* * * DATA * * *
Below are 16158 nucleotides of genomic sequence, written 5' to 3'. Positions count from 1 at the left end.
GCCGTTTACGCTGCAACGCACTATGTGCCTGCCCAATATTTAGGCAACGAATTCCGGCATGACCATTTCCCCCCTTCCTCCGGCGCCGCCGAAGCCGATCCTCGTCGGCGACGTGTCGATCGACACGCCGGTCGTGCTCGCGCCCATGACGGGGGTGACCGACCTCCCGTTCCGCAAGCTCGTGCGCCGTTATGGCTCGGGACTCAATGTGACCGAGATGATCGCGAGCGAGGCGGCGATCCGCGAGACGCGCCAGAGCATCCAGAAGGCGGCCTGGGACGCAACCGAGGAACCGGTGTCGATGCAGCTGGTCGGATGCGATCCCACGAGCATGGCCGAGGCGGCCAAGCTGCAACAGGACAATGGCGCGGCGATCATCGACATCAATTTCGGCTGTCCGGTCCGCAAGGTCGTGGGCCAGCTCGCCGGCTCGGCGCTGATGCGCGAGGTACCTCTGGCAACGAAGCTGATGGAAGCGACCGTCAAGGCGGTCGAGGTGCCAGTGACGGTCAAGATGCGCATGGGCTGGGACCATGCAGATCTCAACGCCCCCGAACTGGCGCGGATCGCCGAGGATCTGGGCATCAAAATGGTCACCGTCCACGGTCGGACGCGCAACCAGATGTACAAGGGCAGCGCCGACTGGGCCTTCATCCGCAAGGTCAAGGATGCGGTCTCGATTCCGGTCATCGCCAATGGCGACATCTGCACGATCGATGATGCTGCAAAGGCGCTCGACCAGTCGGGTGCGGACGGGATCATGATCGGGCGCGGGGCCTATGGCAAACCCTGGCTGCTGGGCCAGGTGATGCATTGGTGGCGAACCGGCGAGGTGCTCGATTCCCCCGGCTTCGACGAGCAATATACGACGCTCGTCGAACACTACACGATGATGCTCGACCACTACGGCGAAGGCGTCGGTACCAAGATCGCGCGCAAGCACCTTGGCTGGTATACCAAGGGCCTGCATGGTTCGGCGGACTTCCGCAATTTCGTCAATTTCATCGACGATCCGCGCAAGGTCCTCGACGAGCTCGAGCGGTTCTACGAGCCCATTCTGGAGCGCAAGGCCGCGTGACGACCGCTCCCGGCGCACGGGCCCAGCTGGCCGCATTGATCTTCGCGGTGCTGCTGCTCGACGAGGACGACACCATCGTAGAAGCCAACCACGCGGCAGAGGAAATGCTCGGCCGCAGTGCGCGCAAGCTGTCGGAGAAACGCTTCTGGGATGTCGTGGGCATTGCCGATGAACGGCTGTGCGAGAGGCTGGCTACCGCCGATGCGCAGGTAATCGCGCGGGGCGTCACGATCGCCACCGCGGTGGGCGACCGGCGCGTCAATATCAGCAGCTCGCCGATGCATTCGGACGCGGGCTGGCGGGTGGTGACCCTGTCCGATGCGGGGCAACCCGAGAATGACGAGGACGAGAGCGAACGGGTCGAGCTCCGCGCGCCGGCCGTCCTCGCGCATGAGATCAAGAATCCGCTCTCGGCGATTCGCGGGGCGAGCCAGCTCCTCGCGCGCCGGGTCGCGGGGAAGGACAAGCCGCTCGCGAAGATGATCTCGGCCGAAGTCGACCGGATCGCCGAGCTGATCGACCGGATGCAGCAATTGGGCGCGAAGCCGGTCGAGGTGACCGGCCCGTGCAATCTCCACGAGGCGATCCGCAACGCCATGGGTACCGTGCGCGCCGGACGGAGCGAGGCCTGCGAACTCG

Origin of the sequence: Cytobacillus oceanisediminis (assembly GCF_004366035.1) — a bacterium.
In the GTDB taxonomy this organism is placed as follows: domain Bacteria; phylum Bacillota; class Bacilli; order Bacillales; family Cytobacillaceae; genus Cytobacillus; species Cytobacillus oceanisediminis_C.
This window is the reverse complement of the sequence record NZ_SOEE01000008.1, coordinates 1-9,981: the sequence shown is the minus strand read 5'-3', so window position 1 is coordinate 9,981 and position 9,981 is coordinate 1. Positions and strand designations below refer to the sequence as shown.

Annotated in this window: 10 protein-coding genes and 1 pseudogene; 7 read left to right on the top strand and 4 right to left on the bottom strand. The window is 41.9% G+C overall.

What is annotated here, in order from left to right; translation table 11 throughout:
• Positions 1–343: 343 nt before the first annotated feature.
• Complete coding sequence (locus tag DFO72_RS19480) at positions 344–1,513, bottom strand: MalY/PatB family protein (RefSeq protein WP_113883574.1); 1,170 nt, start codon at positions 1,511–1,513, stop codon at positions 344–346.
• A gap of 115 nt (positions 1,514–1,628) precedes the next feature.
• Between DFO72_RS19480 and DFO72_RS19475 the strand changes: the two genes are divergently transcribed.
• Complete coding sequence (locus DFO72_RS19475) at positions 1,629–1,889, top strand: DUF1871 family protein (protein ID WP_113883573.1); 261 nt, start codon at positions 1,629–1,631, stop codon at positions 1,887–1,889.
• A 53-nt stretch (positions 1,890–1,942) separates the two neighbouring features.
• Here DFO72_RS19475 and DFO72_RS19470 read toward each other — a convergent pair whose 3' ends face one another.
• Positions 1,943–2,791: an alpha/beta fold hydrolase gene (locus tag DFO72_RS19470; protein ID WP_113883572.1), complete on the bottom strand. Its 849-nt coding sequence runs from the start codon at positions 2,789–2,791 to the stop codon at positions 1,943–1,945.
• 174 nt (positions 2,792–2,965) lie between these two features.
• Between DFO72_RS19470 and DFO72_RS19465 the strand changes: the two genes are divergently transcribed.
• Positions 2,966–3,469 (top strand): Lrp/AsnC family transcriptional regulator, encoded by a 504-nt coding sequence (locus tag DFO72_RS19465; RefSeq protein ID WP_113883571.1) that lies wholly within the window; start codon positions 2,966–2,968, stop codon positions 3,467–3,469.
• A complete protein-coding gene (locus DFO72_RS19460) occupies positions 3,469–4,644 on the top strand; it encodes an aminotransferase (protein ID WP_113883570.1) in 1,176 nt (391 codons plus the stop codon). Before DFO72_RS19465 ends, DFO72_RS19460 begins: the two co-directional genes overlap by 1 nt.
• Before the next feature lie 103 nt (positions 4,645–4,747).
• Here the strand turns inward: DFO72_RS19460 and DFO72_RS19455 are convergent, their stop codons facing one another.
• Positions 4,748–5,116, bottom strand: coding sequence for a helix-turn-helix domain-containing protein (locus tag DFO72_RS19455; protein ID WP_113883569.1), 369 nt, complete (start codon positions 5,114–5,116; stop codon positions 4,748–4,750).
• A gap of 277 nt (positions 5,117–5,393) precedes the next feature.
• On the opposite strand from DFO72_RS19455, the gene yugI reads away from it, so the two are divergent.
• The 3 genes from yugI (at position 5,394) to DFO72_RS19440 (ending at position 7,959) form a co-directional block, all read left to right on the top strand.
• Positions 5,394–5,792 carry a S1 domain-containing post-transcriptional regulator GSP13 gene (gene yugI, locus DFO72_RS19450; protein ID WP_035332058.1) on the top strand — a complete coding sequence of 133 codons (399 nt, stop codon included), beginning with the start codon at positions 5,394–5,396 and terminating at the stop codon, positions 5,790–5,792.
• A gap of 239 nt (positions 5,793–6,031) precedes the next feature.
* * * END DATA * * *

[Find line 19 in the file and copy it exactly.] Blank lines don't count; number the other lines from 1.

• A complete protein-coding gene (locus DFO72_RS19460) occupies positions 3,469–4,644 on the top strand; it encodes an aminotransferase (protein ID WP_113883570.1) in 1,176 nt (391 codons plus the stop codon). Before DFO72_RS19465 ends, DFO72_RS19460 begins: the two co-directional genes overlap by 1 nt.